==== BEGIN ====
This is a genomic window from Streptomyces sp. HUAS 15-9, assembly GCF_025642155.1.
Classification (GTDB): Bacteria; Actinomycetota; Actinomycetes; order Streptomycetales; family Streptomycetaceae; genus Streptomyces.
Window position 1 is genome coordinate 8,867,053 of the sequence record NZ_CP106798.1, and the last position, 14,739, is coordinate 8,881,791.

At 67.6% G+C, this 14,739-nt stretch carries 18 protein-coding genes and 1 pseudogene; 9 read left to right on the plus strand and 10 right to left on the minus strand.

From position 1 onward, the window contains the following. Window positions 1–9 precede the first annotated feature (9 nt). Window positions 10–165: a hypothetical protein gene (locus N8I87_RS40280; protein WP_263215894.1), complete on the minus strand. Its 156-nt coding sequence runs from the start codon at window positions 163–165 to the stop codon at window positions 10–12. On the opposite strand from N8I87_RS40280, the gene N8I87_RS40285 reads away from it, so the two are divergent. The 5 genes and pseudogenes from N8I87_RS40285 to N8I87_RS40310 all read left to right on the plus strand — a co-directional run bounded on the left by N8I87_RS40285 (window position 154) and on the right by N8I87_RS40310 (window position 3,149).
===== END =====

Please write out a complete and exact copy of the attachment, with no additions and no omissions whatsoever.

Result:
This is a genomic window from Streptomyces sp. HUAS 15-9, assembly GCF_025642155.1.
Classification (GTDB): Bacteria; Actinomycetota; Actinomycetes; order Streptomycetales; family Streptomycetaceae; genus Streptomyces.
Window position 1 is genome coordinate 8,867,053 of the sequence record NZ_CP106798.1, and the last position, 14,739, is coordinate 8,881,791.

At 67.6% G+C, this 14,739-nt stretch carries 18 protein-coding genes and 1 pseudogene; 9 read left to right on the plus strand and 10 right to left on the minus strand.

From position 1 onward, the window contains the following. Window positions 1–9 precede the first annotated feature (9 nt). Window positions 10–165: a hypothetical protein gene (locus N8I87_RS40280; protein WP_263215894.1), complete on the minus strand. Its 156-nt coding sequence runs from the start codon at window positions 163–165 to the stop codon at window positions 10–12. On the opposite strand from N8I87_RS40280, the gene N8I87_RS40285 reads away from it, so the two are divergent. The 5 genes and pseudogenes from N8I87_RS40285 to N8I87_RS40310 all read left to right on the plus strand — a co-directional run bounded on the left by N8I87_RS40285 (window position 154) and on the right by N8I87_RS40310 (window position 3,149).